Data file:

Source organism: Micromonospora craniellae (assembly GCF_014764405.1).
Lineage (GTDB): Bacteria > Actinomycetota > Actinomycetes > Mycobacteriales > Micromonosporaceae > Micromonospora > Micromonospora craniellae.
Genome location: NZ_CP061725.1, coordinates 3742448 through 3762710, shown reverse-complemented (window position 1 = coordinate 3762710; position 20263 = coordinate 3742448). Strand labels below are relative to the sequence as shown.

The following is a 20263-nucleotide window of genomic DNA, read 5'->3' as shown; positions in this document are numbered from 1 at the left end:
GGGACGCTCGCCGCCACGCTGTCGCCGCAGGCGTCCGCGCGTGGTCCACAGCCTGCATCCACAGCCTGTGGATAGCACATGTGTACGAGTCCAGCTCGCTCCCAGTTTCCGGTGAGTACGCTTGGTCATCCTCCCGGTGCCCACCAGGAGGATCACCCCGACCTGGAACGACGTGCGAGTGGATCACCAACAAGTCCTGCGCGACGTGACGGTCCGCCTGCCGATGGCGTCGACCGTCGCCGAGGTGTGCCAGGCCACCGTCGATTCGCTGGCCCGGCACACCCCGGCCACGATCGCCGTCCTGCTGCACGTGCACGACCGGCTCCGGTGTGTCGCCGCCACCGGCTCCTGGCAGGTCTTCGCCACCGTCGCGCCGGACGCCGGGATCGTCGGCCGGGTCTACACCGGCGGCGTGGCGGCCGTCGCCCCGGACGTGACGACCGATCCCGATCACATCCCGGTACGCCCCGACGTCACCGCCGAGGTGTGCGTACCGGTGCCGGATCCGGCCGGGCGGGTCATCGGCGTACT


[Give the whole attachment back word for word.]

Source organism: Micromonospora craniellae (assembly GCF_014764405.1).
Lineage (GTDB): Bacteria > Actinomycetota > Actinomycetes > Mycobacteriales > Micromonosporaceae > Micromonospora > Micromonospora craniellae.
Genome location: NZ_CP061725.1, coordinates 3742448 through 3762710, shown reverse-complemented (window position 1 = coordinate 3762710; position 20263 = coordinate 3742448). Strand labels below are relative to the sequence as shown.

The following is a 20263-nucleotide window of genomic DNA, read 5'->3' as shown; positions in this document are numbered from 1 at the left end:
GGGACGCTCGCCGCCACGCTGTCGCCGCAGGCGTCCGCGCGTGGTCCACAGCCTGCATCCACAGCCTGTGGATAGCACATGTGTACGAGTCCAGCTCGCTCCCAGTTTCCGGTGAGTACGCTTGGTCATCCTCCCGGTGCCCACCAGGAGGATCACCCCGACCTGGAACGACGTGCGAGTGGATCACCAACAAGTCCTGCGCGACGTGACGGTCCGCCTGCCGATGGCGTCGACCGTCGCCGAGGTGTGCCAGGCCACCGTCGATTCGCTGGCCCGGCACACCCCGGCCACGATCGCCGTCCTGCTGCACGTGCACGACCGGCTCCGGTGTGTCGCCGCCACCGGCTCCTGGCAGGTCTTCGCCACCGTCGCGCCGGACGCCGGGATCGTCGGCCGGGTCTACACCGGCGGCGTGGCGGCCGTCGCCCCGGACGTGACGACCGATCCCGATCACATCCCGGTACGCCCCGACGTCACCGCCGAGGTGTGCGTACCGGTGCCGGATCCGGCCGGGCGGGTCATCGGCGTACT